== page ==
I have always been a healthy young woman. Granted I passed the 30 year milestone last year, I still look like I’m 22!!!  The funny thing is, before I started nursing school I never worried about my health. I never worried, because I would have my blood pressure taken donating blood, it was fine. I have consistantly had low cholesterol levels, worked out regularly and felt really good.

When I started nursing school, I still wasn’t freaked out. One afternoon after a particularly busy day, I had to see a doc at school to get a titer drawn for my requirements. No big deal, except that I hadn’t counted the time to see the doctor, I just figured I had to run by the lab and have them draw blood. It took over an hour before I saw the doctor. He fought with me about seeing what my weight was, I was upset and then he took my blood pressure, what an idiot. It was just a tiny bit high, pretty good for how dehydrated and tense I was, but my pulse was 101.

He wasn’t worried, he said, you know take your pulse at home, if it is 101 again, you need to come in. I went to my class and kept trying to take my pulse, except because I was so freaked ut about it, I was multiplying the number by 10 instead of six. So I thought my pulse was 120 something… when in reality it was about 78.  Which is just fine, it’s a little high, but it’s not a big dea.

Side note: I went to see a cardiologist about four years ago. I had seen a crazy doctor for a physical and they did an EKG. For some reason my resting heart rate was very low, like olympic athlete low. The cardiologist had me wear a halter monitor for 24 hours. It’s kind of like a portable EKG. I went to the gym, I went to work. The results… were unremarkable. I have a perfectly good heart.

Unfortunately, since that little run in with the dumb doctor I have been an anxiety ridden mess. I have always had some degree of anxiety, but managed it well with exercise and such. Nursing school and moving to LB kind of changed all of that. I didn’t have the pool at my leisure, couldn’t fit a yoga class into the schedule easily, and mostly couldn’t afford much more than a gym membership, but was so stressed about school, that I rarely made it to the gym.

Anyone who has been through nursing school will tell you it’s equivalent to a few years in hell. Not only are we constantly trying to take in, process, memorize, and synthesize…. we spend days out there on the floor.  We adjust, manuver, lift, pull, place, poke, prode, listen, console, we do it all. We joke about how we don’t feel like we are people when we are in school, that we are just working machines and it’s true. We are. We spend days in books, in libraries, in coffee shops, we hope we get the answers right and that if we don’t, that at least it will all make sense in clinical, because really that is what matters.

The hardest part of being in nursing school is that knowledge of disease becomes evident. You cannot ignore what a person with a failing heart looks like. What a person who smoked a lot of cigarettes sounds like. You cannot forget the 28 year old who left her Fullbright Scholarship and China to come back be treated for a rare form of lung cancer. The people who’s bodies are broken from being old or being hit while riding their bicycle. It’s in your face constantly, it’s all you think about. You think about how blood pressure is super significant and how diabetes can make people lose their feet. These things, are the things that give me anxiety. The things I cannot control. The most I can do at this point to make myself healthier is to lose weight, which has always proven difficult for me and so I have tried very hard to remain to healthy. So far, I’ve done a great job.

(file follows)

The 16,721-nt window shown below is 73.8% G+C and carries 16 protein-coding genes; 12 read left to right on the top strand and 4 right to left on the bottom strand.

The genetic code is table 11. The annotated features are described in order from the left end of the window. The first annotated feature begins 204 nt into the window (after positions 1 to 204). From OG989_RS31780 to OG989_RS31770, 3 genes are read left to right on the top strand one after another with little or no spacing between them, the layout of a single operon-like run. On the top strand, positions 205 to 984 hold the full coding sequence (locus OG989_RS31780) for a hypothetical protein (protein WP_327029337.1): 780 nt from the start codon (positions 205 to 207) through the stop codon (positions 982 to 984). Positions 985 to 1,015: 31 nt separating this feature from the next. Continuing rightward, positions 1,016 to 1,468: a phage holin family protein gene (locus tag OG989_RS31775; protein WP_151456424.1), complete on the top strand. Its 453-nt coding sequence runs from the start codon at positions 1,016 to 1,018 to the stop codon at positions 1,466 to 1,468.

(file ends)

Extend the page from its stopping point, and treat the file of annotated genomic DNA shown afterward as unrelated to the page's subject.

The part I have struggeled with is not worrrying about it. I actually started taking something to help me in the light that I don’t have enough resources all the time to deal on my own. I needed something to keep me a bit more steady. I stopped taking it a few months ago, but I’m going to start again. I have a heavy load this semester. I’ve started working out a lot again. I spent an hour and a half at the gym this morning. I have a trainer, I’m eating egg whites. I’m doing what I can.

I’m working on trying to remember how marvelous the human body is. How it can adapt and change and heal. That if I get sick or if something is wrong with me, it is not the end of the world. If I have to take pills and have regular doctors visits the rest of my life, it is not the end of the world, it does not define me. I’m working on that right now. After all, I don’t look at my patient and think their disease is their fault (well, sometimes I do.) But in my case I need to give the overbearing, perfectionist only child in me a rest and just trust that I’ve done the best I can to make me healthy. If it takes a million creams and pills to make my rash go away,  I will be okay. If I’m sick, I’ll be okay, I’ll get better or I won’t, but I’m banking on the fact that I have a healthy strong life in front of me. I have stuff to knit and sew and babies to love.

I had a freakout moment last night. I let my blood sugar get a little low and got super hot for a minute. I got really scared, I immediately started gathering the medications and vitamins I was taking, thinking I was allergic to sulfa. The boy was here and he just kind of held me and let me rest and calmed me down.  Words cannot express what that meant to me. In that moment, to know he knew I was freaking out because of something silly, but that he just let me ride it out and was there. Sigh, thank you.

Here’s to the sighs, to the anxiety going away, to graduating and getting better health insuarnce and money to pay for doctors visits, I won’t need. Here’s to more training and working out and being healthy this year. I’m doing all I can, the rest is not my job.

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